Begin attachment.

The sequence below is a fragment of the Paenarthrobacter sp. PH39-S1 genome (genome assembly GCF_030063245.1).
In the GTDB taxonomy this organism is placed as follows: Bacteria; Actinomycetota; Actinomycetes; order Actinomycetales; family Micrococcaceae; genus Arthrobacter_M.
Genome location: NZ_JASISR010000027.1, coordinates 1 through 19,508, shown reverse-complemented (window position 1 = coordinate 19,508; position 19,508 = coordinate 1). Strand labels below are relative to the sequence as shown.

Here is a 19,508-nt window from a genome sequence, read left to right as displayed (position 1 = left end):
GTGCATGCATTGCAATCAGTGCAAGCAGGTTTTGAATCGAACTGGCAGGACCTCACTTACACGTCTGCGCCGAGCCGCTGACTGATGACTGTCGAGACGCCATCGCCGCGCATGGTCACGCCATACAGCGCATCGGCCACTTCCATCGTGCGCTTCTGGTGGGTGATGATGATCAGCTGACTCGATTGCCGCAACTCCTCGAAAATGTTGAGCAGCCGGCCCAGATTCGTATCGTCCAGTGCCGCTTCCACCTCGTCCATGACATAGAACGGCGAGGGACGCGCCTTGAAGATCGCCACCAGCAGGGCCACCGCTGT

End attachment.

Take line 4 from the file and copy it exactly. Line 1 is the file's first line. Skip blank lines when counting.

Here is a 19,508-nt window from a genome sequence, read left to right as displayed (position 1 = left end):